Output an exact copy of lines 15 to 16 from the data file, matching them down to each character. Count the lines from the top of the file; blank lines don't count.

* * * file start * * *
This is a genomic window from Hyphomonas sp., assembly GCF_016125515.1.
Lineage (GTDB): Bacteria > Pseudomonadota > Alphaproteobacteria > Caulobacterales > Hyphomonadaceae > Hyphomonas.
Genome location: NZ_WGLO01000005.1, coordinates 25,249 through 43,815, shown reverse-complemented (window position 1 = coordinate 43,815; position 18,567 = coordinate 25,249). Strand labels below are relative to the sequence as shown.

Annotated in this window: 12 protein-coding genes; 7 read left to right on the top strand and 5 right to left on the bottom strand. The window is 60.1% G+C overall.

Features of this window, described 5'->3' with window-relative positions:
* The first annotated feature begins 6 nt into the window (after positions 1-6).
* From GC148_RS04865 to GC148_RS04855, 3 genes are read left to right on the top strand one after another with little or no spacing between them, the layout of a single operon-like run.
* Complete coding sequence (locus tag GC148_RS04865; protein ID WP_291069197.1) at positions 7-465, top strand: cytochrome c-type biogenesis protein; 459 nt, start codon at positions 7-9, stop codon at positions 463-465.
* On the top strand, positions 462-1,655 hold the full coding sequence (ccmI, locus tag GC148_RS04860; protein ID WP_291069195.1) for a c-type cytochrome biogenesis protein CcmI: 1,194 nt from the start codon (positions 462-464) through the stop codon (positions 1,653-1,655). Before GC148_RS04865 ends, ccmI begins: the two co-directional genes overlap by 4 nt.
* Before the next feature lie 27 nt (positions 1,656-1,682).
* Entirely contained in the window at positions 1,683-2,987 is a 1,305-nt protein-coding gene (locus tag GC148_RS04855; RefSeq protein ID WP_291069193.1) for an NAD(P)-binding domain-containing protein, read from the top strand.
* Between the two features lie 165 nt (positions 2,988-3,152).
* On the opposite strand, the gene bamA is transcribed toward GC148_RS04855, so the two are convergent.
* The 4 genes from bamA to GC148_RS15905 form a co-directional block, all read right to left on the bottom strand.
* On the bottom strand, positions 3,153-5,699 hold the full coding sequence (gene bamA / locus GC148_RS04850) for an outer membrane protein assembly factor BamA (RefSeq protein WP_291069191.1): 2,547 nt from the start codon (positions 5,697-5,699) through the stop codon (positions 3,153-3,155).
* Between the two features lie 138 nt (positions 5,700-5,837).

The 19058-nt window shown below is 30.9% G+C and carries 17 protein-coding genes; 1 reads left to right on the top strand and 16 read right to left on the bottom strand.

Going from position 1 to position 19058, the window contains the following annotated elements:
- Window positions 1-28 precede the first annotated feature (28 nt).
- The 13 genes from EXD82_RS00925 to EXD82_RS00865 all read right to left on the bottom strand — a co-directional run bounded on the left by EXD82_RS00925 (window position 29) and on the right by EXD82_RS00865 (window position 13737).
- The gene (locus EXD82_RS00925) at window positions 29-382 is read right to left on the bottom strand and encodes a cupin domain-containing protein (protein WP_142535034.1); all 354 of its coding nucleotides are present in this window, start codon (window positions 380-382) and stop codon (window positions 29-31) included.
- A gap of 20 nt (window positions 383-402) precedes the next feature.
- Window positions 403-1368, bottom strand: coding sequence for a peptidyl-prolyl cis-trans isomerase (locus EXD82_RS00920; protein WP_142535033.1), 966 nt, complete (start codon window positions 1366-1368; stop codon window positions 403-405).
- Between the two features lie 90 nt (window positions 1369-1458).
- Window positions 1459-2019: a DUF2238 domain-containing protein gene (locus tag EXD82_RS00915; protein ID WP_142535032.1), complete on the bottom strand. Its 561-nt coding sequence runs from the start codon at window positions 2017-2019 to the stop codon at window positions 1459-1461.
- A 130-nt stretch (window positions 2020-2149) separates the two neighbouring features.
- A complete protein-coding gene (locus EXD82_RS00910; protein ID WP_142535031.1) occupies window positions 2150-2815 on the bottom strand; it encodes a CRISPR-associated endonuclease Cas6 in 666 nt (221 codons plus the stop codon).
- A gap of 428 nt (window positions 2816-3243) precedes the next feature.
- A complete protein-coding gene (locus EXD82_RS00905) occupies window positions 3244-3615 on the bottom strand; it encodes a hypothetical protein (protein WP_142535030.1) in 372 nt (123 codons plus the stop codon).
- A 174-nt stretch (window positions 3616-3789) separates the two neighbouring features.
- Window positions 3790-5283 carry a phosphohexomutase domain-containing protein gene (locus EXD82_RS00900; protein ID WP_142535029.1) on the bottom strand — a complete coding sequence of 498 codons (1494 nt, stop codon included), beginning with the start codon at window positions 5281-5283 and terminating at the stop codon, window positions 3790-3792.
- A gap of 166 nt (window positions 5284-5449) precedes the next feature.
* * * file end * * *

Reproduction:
* On the bottom strand, positions 3,153-5,699 hold the full coding sequence (gene bamA / locus GC148_RS04850) for an outer membrane protein assembly factor BamA (RefSeq protein WP_291069191.1): 2,547 nt from the start codon (positions 5,697-5,699) through the stop codon (positions 3,153-3,155).
* Between the two features lie 138 nt (positions 5,700-5,837).